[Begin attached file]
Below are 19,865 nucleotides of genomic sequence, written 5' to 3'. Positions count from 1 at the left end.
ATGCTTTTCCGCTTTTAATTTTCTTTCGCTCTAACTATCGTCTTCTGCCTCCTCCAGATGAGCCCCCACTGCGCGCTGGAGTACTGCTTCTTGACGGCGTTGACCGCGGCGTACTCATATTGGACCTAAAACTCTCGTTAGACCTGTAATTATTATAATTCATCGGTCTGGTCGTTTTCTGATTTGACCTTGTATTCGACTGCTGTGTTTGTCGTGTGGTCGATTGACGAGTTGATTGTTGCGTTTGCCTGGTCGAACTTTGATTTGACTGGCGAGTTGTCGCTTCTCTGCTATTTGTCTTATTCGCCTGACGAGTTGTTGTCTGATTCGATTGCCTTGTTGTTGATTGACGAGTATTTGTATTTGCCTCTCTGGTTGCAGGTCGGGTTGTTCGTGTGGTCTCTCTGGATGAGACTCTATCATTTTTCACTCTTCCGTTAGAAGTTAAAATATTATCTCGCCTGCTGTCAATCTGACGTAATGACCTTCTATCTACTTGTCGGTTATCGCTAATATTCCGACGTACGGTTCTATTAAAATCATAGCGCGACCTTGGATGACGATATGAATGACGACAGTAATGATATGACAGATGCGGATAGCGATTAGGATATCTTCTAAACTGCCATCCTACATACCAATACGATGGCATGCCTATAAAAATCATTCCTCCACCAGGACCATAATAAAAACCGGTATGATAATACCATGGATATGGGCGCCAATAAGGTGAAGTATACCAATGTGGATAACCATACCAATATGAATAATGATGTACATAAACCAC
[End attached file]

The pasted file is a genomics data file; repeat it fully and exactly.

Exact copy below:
Below are 19,865 nucleotides of genomic sequence, written 5' to 3'. Positions count from 1 at the left end.
ATGCTTTTCCGCTTTTAATTTTCTTTCGCTCTAACTATCGTCTTCTGCCTCCTCCAGATGAGCCCCCACTGCGCGCTGGAGTACTGCTTCTTGACGGCGTTGACCGCGGCGTACTCATATTGGACCTAAAACTCTCGTTAGACCTGTAATTATTATAATTCATCGGTCTGGTCGTTTTCTGATTTGACCTTGTATTCGACTGCTGTGTTTGTCGTGTGGTCGATTGACGAGTTGATTGTTGCGTTTGCCTGGTCGAACTTTGATTTGACTGGCGAGTTGTCGCTTCTCTGCTATTTGTCTTATTCGCCTGACGAGTTGTTGTCTGATTCGATTGCCTTGTTGTTGATTGACGAGTATTTGTATTTGCCTCTCTGGTTGCAGGTCGGGTTGTTCGTGTGGTCTCTCTGGATGAGACTCTATCATTTTTCACTCTTCCGTTAGAAGTTAAAATATTATCTCGCCTGCTGTCAATCTGACGTAATGACCTTCTATCTACTTGTCGGTTATCGCTAATATTCCGACGTACGGTTCTATTAAAATCATAGCGCGACCTTGGATGACGATATGAATGACGACAGTAATGATATGACAGATGCGGATAGCGATTAGGATATCTTCTAAACTGCCATCCTACATACCAATACGATGGCATGCCTATAAAAATCATTCCTCCACCAGGACCATAATAAAAACCGGTATGATAATACCATGGATATGGGCGCCAATAAGGTGAAGTATACCAATGTGGATAACCATACCAATATGAATAATGATGTACATAAACCAC